December 21, 2019
By Erica Rymer, Events and Marketing Coordinator
Since the animals at your Akron Zoo come to us from all around the world, some of our residents (like many Ohioans) choose to spend the winter indoors where it is warm. Some species, however, are perfectly suited for the snow and they love to spend this season outside! We wanted to take this opportunity to spotlight our animal residents who like it cold!
Many guests expect our grizzly bears to sleep through the winter, but Jackson and Cheyenne are not true hibernators. In fact, many species of bears spend the winter in a state of torpor instead of hibernation. In this state, bears do decrease the amount they are eating and increase their sleep, but there are also periods of time when they are awake and active.
Jackson and Cheyenne spend more of their time resting in the winter, but they can also be seen rolling through snow banks, wrestling, and enjoying the enrichment their keepers provide for them!
Eagles in their natural habitat generally migrate south or east during the winter months, but only as far as necessary to find an ice-free water source. They roost in deciduous and coniferous trees with large, protective canopies and hunt within an eight mile radius.
Since our eagles do not migrate, we make sure we provide them with a protective and warm roosting space. They spend winters hopping through the snow and roosting, and Petry still happily greets guests at the window when they come to visit!
North American River Otter
North American river otters are an inherently playful species, especially when in human care. In the winter, our otter enjoys swimming, running around her habitat, sliding through the snow and taking regular dips in the pool! Since she is native to Ohio, she is accustomed to this weather, and it will certainly not interrupt her play time!
Many of us know snow owls enjoy the winter, especially after many iconic scenes of Hedwig in Harry Potter. Their thick feathers keep them warm, even in Arctic temperatures. Because of these feathers, snowy owls can weigh as much as four pounds, making them the heaviest owl species in North America!
Though one of our snowy owls is named Hedwig, they do not spend the winter starring in movies. Instead, they relax in the feathered comfort of their wings!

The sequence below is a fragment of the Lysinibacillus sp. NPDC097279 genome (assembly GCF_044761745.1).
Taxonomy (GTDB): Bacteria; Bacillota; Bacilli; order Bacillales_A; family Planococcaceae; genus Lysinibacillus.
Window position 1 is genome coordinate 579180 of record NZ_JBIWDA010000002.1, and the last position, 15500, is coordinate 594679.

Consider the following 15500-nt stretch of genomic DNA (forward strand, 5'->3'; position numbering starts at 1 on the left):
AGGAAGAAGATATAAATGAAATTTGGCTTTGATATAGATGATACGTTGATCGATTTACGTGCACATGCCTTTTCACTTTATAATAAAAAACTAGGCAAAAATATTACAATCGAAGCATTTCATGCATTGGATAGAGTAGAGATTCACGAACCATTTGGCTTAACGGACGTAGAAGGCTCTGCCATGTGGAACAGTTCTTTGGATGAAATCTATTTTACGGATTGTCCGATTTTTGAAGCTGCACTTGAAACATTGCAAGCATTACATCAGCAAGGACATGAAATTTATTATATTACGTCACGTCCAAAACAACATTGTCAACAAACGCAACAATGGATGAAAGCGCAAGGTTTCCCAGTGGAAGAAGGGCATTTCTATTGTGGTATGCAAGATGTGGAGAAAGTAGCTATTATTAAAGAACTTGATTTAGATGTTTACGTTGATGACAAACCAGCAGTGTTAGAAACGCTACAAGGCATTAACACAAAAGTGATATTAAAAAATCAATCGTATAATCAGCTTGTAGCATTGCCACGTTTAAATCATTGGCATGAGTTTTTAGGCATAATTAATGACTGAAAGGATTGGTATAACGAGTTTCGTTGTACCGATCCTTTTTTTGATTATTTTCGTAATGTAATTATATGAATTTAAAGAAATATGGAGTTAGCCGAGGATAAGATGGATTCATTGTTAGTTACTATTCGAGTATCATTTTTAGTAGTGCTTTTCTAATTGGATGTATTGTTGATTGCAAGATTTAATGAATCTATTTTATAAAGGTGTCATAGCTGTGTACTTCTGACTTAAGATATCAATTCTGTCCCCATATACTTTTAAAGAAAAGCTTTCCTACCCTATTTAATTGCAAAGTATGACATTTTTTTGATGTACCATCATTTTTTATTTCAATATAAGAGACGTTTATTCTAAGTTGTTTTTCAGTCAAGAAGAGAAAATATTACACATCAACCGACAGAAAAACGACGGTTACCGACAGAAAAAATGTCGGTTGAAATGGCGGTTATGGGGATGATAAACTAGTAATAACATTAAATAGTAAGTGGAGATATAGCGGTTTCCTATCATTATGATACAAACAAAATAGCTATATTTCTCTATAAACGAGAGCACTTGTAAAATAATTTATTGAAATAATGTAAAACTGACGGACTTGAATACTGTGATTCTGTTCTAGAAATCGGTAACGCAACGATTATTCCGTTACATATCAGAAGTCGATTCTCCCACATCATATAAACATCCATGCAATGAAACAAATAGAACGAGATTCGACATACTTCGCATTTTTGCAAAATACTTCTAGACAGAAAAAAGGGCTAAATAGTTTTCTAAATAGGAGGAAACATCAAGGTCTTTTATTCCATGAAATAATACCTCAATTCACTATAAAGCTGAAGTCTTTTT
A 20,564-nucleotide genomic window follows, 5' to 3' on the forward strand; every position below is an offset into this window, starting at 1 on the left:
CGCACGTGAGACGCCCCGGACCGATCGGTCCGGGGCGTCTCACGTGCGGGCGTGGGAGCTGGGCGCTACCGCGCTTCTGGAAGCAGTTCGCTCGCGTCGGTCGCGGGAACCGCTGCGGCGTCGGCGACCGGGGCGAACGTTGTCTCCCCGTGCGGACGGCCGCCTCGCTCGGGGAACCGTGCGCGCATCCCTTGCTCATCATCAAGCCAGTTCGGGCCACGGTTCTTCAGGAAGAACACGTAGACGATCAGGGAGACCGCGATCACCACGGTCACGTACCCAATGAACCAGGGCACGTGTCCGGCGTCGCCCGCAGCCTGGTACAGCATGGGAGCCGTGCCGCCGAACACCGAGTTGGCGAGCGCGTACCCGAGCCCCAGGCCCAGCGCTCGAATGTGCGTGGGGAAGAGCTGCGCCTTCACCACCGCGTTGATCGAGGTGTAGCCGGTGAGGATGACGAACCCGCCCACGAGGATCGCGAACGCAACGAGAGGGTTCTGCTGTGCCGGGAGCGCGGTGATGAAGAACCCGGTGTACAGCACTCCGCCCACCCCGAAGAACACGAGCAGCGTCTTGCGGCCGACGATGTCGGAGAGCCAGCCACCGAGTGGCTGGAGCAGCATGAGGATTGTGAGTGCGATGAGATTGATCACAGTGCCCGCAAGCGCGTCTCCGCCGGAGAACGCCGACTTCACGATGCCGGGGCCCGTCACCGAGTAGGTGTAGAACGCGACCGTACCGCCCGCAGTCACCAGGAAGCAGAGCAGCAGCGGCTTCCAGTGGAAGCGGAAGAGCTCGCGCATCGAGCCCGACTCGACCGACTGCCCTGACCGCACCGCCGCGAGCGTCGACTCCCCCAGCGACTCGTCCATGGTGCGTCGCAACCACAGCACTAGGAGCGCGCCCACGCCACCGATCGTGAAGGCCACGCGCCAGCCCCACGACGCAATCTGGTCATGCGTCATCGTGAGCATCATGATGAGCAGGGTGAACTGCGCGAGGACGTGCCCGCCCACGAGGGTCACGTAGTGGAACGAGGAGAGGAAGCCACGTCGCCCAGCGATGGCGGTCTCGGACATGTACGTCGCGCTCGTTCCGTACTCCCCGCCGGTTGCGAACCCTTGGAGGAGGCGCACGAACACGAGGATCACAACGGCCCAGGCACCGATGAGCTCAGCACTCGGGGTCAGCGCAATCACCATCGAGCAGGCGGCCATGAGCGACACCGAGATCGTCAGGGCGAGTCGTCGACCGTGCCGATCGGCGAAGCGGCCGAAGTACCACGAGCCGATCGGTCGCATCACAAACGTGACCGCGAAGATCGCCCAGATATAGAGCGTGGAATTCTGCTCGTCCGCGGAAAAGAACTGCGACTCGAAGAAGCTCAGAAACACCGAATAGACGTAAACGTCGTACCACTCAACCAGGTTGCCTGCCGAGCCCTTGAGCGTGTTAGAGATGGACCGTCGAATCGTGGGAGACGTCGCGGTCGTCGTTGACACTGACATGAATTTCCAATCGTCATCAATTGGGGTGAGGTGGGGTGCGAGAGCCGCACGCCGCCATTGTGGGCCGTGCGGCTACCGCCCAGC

Our coyotes’ bushy tails and thick fur helps them to be perfectly equipped for winter weather. As native residents of Ohio, coyotes are well adapted to spending time in the cold, and these nocturnal predators are just as active in the winter as they are in the summer. Shilah and Kaliska can often be seen chasing each other and exploring their habitat in the snow.
Himalayan tahr are native to the higher elevations of the Himalayan mountains, so their species is well-equipped to handle the cold. Tahrs’ hooves have a soft inner core with a sharp outer rim, allowing them to grip to slick rocks and ice, or shove their hoves into small openings in the rock. In this way, they are able to climb up and down their rocky habitat, even in thick snow! Their fur also keeps their bodies warm in lower temperatures.
Like the tahr, snow leopards are also native to the mountains and are therefore accustomed to (you guessed it) snow! Their thick coats keep their core temperatures up, while their coloring allows them to blend in among the snow and rocks.
Our snow leopards enjoy pouncing in the snow and laying in cold spots. Since this is Baya’s first winter, she is still new to snow and, though she enjoys the weather fine, her mom is still her favorite thing to play with.
Our musk deer, who are native to the mountains of Siberia, have thick coats that keep them warm. They are crepuscular, meaning they are most active early in the morning and later in the evening. During these times they can be spotted roaming around their habitat. During midday, they can be seen taking cozy naps in the snow, protected by their fluffy coats.
Red wolves are usually nocturnal, though the species tends to be more active during the day in winter months. These canines have thick, warm fur coats that protects them from the cold. In the winter, Waya can be seen walking the perimeter of his territory, saying hello to guests at his window and checking out his neighbors, our coyotes!
Be sure to visit all of our cold weather friends at your Akron Zoo! Your support helps us to provide quality care for our animals, whether they like it hot or cold!